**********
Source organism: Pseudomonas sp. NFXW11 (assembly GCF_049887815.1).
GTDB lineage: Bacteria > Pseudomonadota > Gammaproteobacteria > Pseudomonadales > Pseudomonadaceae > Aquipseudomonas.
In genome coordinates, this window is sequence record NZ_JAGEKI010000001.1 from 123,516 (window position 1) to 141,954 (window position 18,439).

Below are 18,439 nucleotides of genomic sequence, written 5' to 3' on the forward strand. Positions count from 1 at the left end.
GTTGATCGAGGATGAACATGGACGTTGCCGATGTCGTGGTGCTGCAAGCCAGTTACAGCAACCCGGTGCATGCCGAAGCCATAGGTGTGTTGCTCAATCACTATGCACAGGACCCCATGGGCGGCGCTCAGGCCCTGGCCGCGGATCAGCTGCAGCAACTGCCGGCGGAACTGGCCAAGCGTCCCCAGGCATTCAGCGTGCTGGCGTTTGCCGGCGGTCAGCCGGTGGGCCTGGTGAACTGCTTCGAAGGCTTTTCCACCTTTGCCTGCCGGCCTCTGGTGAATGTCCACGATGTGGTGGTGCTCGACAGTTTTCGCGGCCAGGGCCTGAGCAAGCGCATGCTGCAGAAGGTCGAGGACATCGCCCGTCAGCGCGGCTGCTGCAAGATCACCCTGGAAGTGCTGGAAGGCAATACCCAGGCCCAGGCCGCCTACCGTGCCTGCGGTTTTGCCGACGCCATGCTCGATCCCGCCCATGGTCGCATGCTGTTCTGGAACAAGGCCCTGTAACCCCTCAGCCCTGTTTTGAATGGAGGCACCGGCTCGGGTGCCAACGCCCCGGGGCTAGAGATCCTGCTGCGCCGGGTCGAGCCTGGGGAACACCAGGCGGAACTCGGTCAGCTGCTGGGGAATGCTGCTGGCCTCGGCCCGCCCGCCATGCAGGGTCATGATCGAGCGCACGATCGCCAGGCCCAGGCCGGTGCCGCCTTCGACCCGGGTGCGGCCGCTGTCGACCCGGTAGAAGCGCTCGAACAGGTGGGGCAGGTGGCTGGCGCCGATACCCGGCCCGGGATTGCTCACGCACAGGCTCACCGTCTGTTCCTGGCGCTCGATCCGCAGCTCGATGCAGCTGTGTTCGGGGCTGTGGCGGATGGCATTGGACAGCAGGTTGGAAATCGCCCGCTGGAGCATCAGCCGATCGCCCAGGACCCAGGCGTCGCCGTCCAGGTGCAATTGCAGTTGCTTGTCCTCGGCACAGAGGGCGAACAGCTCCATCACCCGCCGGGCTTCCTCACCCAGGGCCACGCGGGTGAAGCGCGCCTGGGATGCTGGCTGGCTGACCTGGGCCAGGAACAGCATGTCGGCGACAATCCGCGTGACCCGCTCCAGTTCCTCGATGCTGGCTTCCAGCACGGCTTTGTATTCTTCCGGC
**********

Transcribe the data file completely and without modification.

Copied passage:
Source organism: Pseudomonas sp. NFXW11 (assembly GCF_049887815.1).
GTDB lineage: Bacteria > Pseudomonadota > Gammaproteobacteria > Pseudomonadales > Pseudomonadaceae > Aquipseudomonas.
In genome coordinates, this window is sequence record NZ_JAGEKI010000001.1 from 123,516 (window position 1) to 141,954 (window position 18,439).

Below are 18,439 nucleotides of genomic sequence, written 5' to 3' on the forward strand. Positions count from 1 at the left end.
GTTGATCGAGGATGAACATGGACGTTGCCGATGTCGTGGTGCTGCAAGCCAGTTACAGCAACCCGGTGCATGCCGAAGCCATAGGTGTGTTGCTCAATCACTATGCACAGGACCCCATGGGCGGCGCTCAGGCCCTGGCCGCGGATCAGCTGCAGCAACTGCCGGCGGAACTGGCCAAGCGTCCCCAGGCATTCAGCGTGCTGGCGTTTGCCGGCGGTCAGCCGGTGGGCCTGGTGAACTGCTTCGAAGGCTTTTCCACCTTTGCCTGCCGGCCTCTGGTGAATGTCCACGATGTGGTGGTGCTCGACAGTTTTCGCGGCCAGGGCCTGAGCAAGCGCATGCTGCAGAAGGTCGAGGACATCGCCCGTCAGCGCGGCTGCTGCAAGATCACCCTGGAAGTGCTGGAAGGCAATACCCAGGCCCAGGCCGCCTACCGTGCCTGCGGTTTTGCCGACGCCATGCTCGATCCCGCCCATGGTCGCATGCTGTTCTGGAACAAGGCCCTGTAACCCCTCAGCCCTGTTTTGAATGGAGGCACCGGCTCGGGTGCCAACGCCCCGGGGCTAGAGATCCTGCTGCGCCGGGTCGAGCCTGGGGAACACCAGGCGGAACTCGGTCAGCTGCTGGGGAATGCTGCTGGCCTCGGCCCGCCCGCCATGCAGGGTCATGATCGAGCGCACGATCGCCAGGCCCAGGCCGGTGCCGCCTTCGACCCGGGTGCGGCCGCTGTCGACCCGGTAGAAGCGCTCGAACAGGTGGGGCAGGTGGCTGGCGCCGATACCCGGCCCGGGATTGCTCACGCACAGGCTCACCGTCTGTTCCTGGCGCTCGATCCGCAGCTCGATGCAGCTGTGTTCGGGGCTGTGGCGGATGGCATTGGACAGCAGGTTGGAAATCGCCCGCTGGAGCATCAGCCGATCGCCCAGGACCCAGGCGTCGCCGTCCAGGTGCAATTGCAGTTGCTTGTCCTCGGCACAGAGGGCGAACAGCTCCATCACCCGCCGGGCTTCCTCACCCAGGGCCACGCGGGTGAAGCGCGCCTGGGATGCTGGCTGGCTGACCTGGGCCAGGAACAGCATGTCGGCGACAATCCGCGTGACCCGCTCCAGTTCCTCGATGCTGGCTTCCAGCACGGCTTTGTATTCTTCCGGC